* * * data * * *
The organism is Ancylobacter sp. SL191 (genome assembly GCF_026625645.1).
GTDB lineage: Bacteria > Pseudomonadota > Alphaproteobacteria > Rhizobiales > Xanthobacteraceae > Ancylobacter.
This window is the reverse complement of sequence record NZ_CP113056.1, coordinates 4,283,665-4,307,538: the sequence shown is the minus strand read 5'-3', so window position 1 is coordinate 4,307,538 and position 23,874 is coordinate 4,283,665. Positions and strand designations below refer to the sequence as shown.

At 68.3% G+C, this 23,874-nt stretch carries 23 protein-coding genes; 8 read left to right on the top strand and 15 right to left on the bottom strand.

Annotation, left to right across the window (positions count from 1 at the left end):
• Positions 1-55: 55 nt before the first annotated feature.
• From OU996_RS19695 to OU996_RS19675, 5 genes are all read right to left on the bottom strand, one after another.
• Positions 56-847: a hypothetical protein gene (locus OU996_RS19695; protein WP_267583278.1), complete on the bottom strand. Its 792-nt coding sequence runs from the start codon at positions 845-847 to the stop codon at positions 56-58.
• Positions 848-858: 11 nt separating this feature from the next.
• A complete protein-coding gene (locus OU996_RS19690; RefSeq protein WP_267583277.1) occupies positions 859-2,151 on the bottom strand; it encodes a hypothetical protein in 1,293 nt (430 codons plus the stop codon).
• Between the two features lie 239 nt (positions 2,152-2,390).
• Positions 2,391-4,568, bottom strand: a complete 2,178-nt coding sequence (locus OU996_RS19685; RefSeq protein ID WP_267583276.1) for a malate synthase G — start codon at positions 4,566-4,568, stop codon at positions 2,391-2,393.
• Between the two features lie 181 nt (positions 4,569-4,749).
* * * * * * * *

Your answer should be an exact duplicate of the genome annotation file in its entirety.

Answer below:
The organism is Ancylobacter sp. SL191 (genome assembly GCF_026625645.1).
GTDB lineage: Bacteria > Pseudomonadota > Alphaproteobacteria > Rhizobiales > Xanthobacteraceae > Ancylobacter.
This window is the reverse complement of sequence record NZ_CP113056.1, coordinates 4,283,665-4,307,538: the sequence shown is the minus strand read 5'-3', so window position 1 is coordinate 4,307,538 and position 23,874 is coordinate 4,283,665. Positions and strand designations below refer to the sequence as shown.

At 68.3% G+C, this 23,874-nt stretch carries 23 protein-coding genes; 8 read left to right on the top strand and 15 right to left on the bottom strand.

Annotation, left to right across the window (positions count from 1 at the left end):
• Positions 1-55: 55 nt before the first annotated feature.
• From OU996_RS19695 to OU996_RS19675, 5 genes are all read right to left on the bottom strand, one after another.
• Positions 56-847: a hypothetical protein gene (locus OU996_RS19695; protein WP_267583278.1), complete on the bottom strand. Its 792-nt coding sequence runs from the start codon at positions 845-847 to the stop codon at positions 56-58.
• Positions 848-858: 11 nt separating this feature from the next.
• A complete protein-coding gene (locus OU996_RS19690; RefSeq protein WP_267583277.1) occupies positions 859-2,151 on the bottom strand; it encodes a hypothetical protein in 1,293 nt (430 codons plus the stop codon).
• Between the two features lie 239 nt (positions 2,152-2,390).
• Positions 2,391-4,568, bottom strand: a complete 2,178-nt coding sequence (locus OU996_RS19685; RefSeq protein ID WP_267583276.1) for a malate synthase G — start codon at positions 4,566-4,568, stop codon at positions 2,391-2,393.
• Between the two features lie 181 nt (positions 4,569-4,749).